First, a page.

• When children resolve bullying problems on their own rather than having the parent resolve it for them, they gain self-confidence.
  • Role playing games are a very effective way to help your child prepare for when they next encounter the bully.

Module 6: What to do if your child is a bully?

  • The importance of mental preparation for parents before implementing corrective actions to their child’s behaviour is critical.
  • Teaching empathy helps children overcome aggressive tendencies and prevents them from repeating bullying behaviours.
  • Parents actively helping their children in correcting bullying behaviour will help them feel less ashamed and will also deepen the parent-child bond.
  • Children will notice discrepancies between parent’s words and actions and will use this as a basis to invalidate parental advice.

Module 7: Teacher’s perspective on bullying in schools

  • Why teachers should be observant if they do notice bullying behaviour, as it is their duty to stop it immediately.
  • After the immediate action needed to stop the bullying, the teacher has a duty to report and follow up the case.
  • Bullying happens in almost any school, but the types of bullying and the reasons differ.
  • Teachers should also take the lead in discussing new school policies, as well as not being afraid to challenge ineffective ones.

Module 8: Identity-based bullying & special cases

  • Why improper understanding of societal rules or lack of knowledge about key issues are the culprits, when it comes to bullying.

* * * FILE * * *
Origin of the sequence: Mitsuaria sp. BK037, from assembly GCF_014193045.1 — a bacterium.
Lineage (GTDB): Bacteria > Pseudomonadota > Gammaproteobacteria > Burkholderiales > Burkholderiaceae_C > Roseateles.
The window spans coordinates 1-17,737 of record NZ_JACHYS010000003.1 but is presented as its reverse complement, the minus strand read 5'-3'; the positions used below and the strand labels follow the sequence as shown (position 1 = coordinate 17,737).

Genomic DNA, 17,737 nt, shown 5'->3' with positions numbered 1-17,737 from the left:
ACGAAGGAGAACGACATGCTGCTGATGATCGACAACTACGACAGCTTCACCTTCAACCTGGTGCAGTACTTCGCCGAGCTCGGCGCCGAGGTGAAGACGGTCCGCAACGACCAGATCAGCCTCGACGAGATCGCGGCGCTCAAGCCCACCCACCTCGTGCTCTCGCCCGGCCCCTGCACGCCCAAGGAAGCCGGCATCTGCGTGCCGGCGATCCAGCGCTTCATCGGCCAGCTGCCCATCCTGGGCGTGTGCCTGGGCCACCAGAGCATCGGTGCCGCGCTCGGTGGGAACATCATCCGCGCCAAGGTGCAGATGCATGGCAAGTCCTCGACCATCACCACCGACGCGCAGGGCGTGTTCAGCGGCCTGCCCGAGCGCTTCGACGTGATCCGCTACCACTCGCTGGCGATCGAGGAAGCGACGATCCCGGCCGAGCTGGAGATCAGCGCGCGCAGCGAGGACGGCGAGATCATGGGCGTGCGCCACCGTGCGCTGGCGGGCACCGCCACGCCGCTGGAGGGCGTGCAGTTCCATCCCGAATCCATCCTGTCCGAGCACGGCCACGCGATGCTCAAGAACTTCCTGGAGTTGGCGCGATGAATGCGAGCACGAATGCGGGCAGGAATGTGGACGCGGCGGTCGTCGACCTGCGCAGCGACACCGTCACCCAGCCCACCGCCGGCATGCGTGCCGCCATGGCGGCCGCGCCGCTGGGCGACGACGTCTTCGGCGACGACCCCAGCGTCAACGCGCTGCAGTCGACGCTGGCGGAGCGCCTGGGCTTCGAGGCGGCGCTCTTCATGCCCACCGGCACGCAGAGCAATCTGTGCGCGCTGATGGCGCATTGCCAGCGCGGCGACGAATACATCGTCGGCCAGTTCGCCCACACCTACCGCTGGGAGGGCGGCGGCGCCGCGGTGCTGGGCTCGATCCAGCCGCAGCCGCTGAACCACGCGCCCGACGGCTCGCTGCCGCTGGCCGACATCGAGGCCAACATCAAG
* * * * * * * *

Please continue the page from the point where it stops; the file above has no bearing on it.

• The importance of being open minded and allowing children to express themselves in whichever way they choose.
  • Why it is hard for non-transgender students to imagine what potential issues could be, as well as their motivation for wanting to change gender.
  • Why racist or radically nationalistic ideas are often as a result of family beliefs and wrong ideas that get transferred to the child.

Module 9: The Equality Act 2010

  • The Equality Act 2010 generally distinguishes between six forms of discrimination, each covered under a section of the act.
  • The law prohibits schools from engaging in all forms of discrimination against pupils, in relation to their admission, provision of education, provision of access to facilities, benefits or services.
  • The Equality Act 2010 defines a set of “protected characteristics’, which each individual possesses and cannot be discriminated based on them.
  • Some forms of discrimination are not prohibited under the Equality Act 2010, if they were done in good faith and “with proportionate means to achieve a legitimate aim’.